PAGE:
There were numerous unforeseen repercussions of the 2018 Farm Bill.
Although low-THC hemp was effectively approved at the federal level, the definition of hemp’s broad term allowed for the sneaky entry of many other goods. Recently, delta-8 THC was the most noteworthy effect. Because the Farm Bill only set a maximum delta-9 concentration, you could sell delta-8 THC at any concentration as long as you kept the delta-9 under control.
States have begun to close this loophole, but another has already appeared: since delta-9 is legal to sell as long as it contains less than 0.3% of dry weight, what’s to stop businesses from producing a product with a weight that would still permit a significant amount of THC despite this restriction?
Well, there is no solution unless states take action. Delta-8 has demonstrated, however, that states aren’t precisely averse to clarifying or amending the law when it’s necessary. Has hemp delta-9 experienced that?
Which states still allow it?
The good news is that “most areas” is the correct response, but the bad news is that it’s not legal in every state and that number will undoubtedly decline over the course of the upcoming year.
Hemp Delta-9 Legal Status by State
The 2018 Farm Bill serves as the standard legislation, which most states just copy and paste into their own state laws, but other states have chosen to go in a different direction.
In general, hemp delta-9 laws can be categorized as either maintaining it lawful, limiting it through regulation, or outright prohibiting it.
Although they are nominally “restrictions,” certain laws essentially outlaw a significant number of products; we’ll discuss these in a different area. Additionally, several states are actively enacting laws.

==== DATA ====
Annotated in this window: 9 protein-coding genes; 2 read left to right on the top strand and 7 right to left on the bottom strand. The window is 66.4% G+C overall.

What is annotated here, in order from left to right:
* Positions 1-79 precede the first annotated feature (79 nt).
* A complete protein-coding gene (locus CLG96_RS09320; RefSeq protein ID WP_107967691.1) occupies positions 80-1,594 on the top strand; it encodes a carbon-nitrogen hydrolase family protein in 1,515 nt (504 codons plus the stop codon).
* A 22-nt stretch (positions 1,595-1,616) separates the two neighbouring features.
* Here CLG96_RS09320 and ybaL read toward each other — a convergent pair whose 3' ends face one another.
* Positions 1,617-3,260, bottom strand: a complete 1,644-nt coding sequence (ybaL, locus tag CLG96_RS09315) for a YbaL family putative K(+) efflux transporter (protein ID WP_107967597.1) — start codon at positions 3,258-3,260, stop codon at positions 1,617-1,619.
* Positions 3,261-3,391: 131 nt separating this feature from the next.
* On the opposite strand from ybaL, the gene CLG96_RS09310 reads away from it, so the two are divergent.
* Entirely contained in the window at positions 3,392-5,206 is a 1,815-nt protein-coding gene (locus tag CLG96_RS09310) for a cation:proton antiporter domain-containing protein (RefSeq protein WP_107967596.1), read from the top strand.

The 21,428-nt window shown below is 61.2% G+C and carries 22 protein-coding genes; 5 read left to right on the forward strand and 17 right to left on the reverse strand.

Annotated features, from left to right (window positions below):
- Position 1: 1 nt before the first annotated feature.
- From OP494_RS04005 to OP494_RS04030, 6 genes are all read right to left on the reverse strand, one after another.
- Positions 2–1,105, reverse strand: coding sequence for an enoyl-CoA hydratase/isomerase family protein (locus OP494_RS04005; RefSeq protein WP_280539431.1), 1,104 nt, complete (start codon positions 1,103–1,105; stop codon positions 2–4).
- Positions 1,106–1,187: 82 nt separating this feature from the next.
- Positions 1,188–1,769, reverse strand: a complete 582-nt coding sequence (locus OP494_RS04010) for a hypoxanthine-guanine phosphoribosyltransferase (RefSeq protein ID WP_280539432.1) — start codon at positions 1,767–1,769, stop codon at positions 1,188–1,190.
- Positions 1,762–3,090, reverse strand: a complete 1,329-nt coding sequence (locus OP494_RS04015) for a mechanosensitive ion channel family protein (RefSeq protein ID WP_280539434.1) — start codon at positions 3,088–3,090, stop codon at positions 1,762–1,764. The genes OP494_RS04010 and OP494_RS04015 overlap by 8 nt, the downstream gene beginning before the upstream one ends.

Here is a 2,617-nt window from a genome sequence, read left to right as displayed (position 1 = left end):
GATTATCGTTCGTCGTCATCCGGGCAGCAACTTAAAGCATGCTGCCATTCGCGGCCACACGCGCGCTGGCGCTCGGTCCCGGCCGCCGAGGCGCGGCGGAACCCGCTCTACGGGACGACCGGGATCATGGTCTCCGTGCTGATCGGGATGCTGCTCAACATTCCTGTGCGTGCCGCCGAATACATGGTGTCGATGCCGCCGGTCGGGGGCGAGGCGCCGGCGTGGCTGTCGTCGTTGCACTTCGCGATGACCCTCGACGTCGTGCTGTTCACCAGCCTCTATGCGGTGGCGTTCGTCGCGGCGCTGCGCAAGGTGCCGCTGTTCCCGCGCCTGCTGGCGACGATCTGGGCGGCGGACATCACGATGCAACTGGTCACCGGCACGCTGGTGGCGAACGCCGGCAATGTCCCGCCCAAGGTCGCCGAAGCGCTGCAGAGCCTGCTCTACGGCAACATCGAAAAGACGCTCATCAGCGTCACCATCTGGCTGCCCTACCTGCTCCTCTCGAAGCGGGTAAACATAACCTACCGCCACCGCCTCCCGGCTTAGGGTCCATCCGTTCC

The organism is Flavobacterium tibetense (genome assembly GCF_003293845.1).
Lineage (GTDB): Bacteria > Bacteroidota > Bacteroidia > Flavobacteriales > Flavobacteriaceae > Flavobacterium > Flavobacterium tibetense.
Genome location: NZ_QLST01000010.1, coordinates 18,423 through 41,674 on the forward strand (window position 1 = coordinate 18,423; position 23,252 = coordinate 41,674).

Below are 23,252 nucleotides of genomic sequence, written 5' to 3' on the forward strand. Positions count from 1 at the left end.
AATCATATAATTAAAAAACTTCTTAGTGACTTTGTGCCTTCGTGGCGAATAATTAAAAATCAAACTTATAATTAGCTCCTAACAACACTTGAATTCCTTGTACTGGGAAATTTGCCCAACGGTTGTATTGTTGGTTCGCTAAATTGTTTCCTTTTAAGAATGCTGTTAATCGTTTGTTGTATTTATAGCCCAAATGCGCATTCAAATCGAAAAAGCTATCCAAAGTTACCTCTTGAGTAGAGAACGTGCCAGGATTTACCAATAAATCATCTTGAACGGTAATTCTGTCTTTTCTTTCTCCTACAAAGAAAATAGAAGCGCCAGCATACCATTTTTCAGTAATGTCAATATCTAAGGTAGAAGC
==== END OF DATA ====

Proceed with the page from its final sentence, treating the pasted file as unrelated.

States Where it’s Legal To Use Hemp Delta-9
Products containing delta-9 THC generated from hemp are allowed in 42 states, plus Puerto Rico and Washington, D.C. These states largely follow the Farm Bill when it comes to delta-9 and do not currently have any significant legal challenges pending. This implies that it can only be 0.3% delta-9 by dry weight at most. However, several of them already have laws that handle delta-8 THC in particular, and these states in particular may soon pass laws that address hemp delta-9.
States with Restrictions on Hemp Delta-9
Several other states have included various THCs in the 0.3% Farm Bill limit, but at the moment these laws do not restrict hemp delta-9. California is the only state with general “restrictions” on hemp delta-9. California’s limits include testing procedures, a total THC limit, and limitations on items like packaging.
States That Prohibit Cannabinoid Conversions (Most Hemp Delta-9 Would Be Illegal)
While few states have laws specifically targeting hemp delta-9 (apart from restating the Farm Bill’s cap), many states are experiencing extra effects from the movement to gain control over delta-8.
Some states have chosen to outlaw this procedure rather than delta-8 precisely because delta-8 goods are typically created by chemically turning CBD into delta-8, like DeltaEffex does.
Our study of the market for hemp delta-9 products, however, revealed that nearly two-thirds of hemp delta-9 products use remarkably comparable conversions that are likewise prohibited by laws like these.
These are the states:
States that forbid the use of hemp delta-9
The only state that specifically forbids hemp delta-9 is Idaho. This is so that it is apparent from the state’s Uniform Controlled Substances Act that hemp products cannot include any amount of THC or its isomers. This fully eliminates delta-8, delta-9, and any other forms of THC and kills a large portion of the CBD market.
States where Delta-9 is in controversy but is still legal
Some states have made clear indications that the legality of hemp delta-9 is in question, typically by initiating legislation meant to restrict it or legislation intended for delta-8 that would also have an impact on delta-9. It depends on particular interpretations of what constitutes a “synthetic” cannabis in Vermont.